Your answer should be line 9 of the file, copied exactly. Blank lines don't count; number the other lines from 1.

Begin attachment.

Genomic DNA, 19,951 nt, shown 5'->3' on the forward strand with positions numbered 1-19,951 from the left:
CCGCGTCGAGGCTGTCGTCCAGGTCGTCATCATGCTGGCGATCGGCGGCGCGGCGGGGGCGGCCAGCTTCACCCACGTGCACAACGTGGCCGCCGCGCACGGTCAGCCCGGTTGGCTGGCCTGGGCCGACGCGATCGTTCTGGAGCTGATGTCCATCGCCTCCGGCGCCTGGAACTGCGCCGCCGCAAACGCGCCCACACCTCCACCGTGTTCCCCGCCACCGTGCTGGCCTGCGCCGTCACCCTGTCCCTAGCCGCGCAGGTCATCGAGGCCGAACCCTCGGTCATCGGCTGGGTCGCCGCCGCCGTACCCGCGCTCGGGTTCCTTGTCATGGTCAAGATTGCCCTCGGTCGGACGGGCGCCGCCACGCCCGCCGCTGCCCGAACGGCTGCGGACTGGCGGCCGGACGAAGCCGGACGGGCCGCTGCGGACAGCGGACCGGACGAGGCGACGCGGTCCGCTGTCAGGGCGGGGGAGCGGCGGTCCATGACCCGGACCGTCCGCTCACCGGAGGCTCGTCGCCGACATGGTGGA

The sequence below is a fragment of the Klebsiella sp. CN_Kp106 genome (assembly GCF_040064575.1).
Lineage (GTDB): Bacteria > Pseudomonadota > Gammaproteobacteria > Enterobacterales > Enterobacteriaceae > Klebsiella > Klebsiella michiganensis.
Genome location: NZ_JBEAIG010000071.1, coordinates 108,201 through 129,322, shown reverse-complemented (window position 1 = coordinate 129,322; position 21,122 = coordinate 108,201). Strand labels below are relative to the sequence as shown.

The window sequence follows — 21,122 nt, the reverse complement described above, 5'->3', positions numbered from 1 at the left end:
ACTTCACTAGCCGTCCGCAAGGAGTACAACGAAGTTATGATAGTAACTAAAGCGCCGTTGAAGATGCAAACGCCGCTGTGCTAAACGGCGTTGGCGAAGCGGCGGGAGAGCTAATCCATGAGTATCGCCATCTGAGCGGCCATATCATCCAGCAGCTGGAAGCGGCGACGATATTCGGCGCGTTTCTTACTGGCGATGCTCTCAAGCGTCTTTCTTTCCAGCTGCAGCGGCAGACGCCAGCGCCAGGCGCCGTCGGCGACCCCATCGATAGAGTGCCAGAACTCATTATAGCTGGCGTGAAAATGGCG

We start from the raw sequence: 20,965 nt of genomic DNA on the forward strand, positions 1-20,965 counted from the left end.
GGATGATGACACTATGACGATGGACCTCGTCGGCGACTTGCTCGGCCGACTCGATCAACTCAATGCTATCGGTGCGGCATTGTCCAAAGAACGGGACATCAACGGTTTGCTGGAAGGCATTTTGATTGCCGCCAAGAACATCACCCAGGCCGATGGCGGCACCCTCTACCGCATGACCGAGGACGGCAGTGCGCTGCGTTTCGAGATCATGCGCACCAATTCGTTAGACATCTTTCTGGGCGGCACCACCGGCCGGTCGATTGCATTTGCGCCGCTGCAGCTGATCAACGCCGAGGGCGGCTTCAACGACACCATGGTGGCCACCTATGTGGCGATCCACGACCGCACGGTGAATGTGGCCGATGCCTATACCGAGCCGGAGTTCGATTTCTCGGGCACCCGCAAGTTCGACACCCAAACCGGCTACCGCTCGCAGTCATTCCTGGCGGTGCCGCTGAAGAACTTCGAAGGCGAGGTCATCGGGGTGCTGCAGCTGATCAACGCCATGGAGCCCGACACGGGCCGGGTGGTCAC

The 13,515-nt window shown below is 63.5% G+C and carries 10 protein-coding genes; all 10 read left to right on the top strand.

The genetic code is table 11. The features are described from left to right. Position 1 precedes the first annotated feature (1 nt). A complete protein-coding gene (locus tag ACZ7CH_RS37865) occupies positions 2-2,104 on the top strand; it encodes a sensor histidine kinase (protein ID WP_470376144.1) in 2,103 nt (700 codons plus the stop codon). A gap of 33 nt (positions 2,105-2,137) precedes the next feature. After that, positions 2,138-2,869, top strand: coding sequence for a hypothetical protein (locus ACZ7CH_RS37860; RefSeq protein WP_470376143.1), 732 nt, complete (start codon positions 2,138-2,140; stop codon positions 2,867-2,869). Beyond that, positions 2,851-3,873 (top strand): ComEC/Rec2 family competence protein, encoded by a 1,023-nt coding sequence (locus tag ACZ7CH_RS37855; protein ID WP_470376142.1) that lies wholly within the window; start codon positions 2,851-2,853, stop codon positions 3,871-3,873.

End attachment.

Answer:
GGATGATGACACTATGACGATGGACCTCGTCGGCGACTTGCTCGGCCGACTCGATCAACTCAATGCTATCGGTGCGGCATTGTCCAAAGAACGGGACATCAACGGTTTGCTGGAAGGCATTTTGATTGCCGCCAAGAACATCACCCAGGCCGATGGCGGCACCCTCTACCGCATGACCGAGGACGGCAGTGCGCTGCGTTTCGAGATCATGCGCACCAATTCGTTAGACATCTTTCTGGGCGGCACCACCGGCCGGTCGATTGCATTTGCGCCGCTGCAGCTGATCAACGCCGAGGGCGGCTTCAACGACACCATGGTGGCCACCTATGTGGCGATCCACGACCGCACGGTGAATGTGGCCGATGCCTATACCGAGCCGGAGTTCGATTTCTCGGGCACCCGCAAGTTCGACACCCAAACCGGCTACCGCTCGCAGTCATTCCTGGCGGTGCCGCTGAAGAACTTCGAAGGCGAGGTCATCGGGGTGCTGCAGCTGATCAACGCCATGGAGCCCGACACGGGCCGGGTGGTCAC